This isn't the third installment in the so-called "Blood and Ice Cream Trilogy" featuring Simon Pegg and Nick Frost. Note the missing element: Edgar Wright, who directed and co-wrote with Pegg both Shaun of the Dead and Hot Fuzz, in which Pegg and Frost re-enacted at least one scene from every buddy-cop movie ever made. Greg Mottola instead directs Paul, and he's an escapee from Judd Apatow's stable—along with Seth Rogen, who voices the title character, a shirtless, foul-mouthed, dope-smoking, ass-flashing E.T. It's the ultimate modern-comedy crossover, as damp a dork's dream as when Kirk met Picard in Star Trek: Generations, among the approximately 382 films referenced. Wright's absence is notable; he could have helped Frost and Pegg—playing, respectively, a stalled sci-fi novelist and his illustrator/best friend who chaperone Paul in an RV—stuff Mel Brooks back into their Han Solo Underoos. Worse, the film plods in places, and Wright never wastes a moment. Paul, though, is a simple pleasure—half its dialogue consists of lines lifted from every sci-fi comfort-food staple fed to growing fanboys in the '70s and '80s. Kristin Wiig, as a cycloptic Creationist, is the highlight, bringing depth and genuine warmth to the thankless, one-dimensional role of a God-fearing Bible-thumper. An alien concept indeed.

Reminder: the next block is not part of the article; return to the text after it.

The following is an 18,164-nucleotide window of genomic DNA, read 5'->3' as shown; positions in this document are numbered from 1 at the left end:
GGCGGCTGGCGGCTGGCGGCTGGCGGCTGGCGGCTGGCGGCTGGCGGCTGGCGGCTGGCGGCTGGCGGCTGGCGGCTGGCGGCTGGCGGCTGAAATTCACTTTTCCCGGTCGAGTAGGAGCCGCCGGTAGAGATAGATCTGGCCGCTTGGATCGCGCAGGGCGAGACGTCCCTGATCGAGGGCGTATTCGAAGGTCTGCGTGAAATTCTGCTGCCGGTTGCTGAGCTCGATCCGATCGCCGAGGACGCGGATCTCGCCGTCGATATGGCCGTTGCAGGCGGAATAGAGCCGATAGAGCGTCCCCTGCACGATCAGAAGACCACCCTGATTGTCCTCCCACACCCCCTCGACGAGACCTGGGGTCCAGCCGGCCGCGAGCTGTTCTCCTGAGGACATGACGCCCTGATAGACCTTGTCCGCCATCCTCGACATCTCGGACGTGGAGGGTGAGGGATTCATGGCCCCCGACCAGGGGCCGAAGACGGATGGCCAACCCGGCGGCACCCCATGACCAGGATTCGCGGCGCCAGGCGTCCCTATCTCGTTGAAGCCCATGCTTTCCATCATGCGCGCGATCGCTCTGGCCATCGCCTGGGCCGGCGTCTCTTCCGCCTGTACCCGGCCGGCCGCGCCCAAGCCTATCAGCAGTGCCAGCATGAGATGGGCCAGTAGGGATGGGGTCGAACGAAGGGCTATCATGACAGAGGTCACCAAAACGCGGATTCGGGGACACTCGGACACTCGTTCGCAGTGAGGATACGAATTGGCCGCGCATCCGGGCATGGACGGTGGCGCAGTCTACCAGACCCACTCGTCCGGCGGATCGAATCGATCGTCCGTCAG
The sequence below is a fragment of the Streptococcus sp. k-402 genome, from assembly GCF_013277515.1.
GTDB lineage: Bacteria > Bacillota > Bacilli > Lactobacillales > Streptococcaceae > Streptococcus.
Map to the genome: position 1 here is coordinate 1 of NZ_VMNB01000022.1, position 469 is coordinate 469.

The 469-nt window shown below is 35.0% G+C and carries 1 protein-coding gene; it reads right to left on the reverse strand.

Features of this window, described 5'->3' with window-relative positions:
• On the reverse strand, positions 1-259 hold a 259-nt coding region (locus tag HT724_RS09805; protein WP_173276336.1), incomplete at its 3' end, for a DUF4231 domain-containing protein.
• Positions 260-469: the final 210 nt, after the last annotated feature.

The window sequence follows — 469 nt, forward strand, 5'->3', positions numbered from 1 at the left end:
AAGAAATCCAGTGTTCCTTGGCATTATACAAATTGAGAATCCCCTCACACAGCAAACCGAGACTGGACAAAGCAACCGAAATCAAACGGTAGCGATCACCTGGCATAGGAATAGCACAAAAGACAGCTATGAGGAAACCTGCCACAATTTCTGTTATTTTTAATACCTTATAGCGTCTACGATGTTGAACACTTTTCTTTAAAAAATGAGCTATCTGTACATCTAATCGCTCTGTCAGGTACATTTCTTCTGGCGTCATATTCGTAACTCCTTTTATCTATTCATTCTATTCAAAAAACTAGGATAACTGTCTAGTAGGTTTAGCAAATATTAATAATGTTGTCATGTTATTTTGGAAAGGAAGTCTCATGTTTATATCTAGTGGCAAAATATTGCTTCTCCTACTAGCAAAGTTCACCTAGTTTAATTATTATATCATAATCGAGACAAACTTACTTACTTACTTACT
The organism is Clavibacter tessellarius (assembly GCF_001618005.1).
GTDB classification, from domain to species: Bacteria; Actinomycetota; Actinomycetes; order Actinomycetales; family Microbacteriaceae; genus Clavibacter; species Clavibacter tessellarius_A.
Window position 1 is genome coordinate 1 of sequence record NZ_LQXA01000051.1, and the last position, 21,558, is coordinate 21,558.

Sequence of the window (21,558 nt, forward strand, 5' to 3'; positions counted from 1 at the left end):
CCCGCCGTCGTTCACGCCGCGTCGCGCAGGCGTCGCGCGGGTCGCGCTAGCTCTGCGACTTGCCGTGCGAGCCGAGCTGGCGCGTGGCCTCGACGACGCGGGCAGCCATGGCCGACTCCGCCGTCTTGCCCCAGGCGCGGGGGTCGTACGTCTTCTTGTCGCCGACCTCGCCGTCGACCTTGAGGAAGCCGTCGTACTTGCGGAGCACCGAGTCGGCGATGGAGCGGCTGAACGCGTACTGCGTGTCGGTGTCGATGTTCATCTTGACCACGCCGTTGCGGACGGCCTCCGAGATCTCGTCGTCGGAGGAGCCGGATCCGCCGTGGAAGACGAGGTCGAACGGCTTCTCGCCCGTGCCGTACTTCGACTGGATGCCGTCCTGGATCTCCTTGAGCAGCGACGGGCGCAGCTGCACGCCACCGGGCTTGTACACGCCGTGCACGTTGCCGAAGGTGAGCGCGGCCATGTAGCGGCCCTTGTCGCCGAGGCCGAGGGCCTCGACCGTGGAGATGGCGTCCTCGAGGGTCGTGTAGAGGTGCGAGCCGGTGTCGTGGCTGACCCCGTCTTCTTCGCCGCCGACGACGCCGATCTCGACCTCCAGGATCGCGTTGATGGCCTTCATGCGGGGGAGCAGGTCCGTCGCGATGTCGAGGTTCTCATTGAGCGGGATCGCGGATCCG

Wiig and Pegg debate how extraterrestrials fit into God's plan.
Opens at Metro and other theaters, Fri., March 18. Rated R. 104 minutes.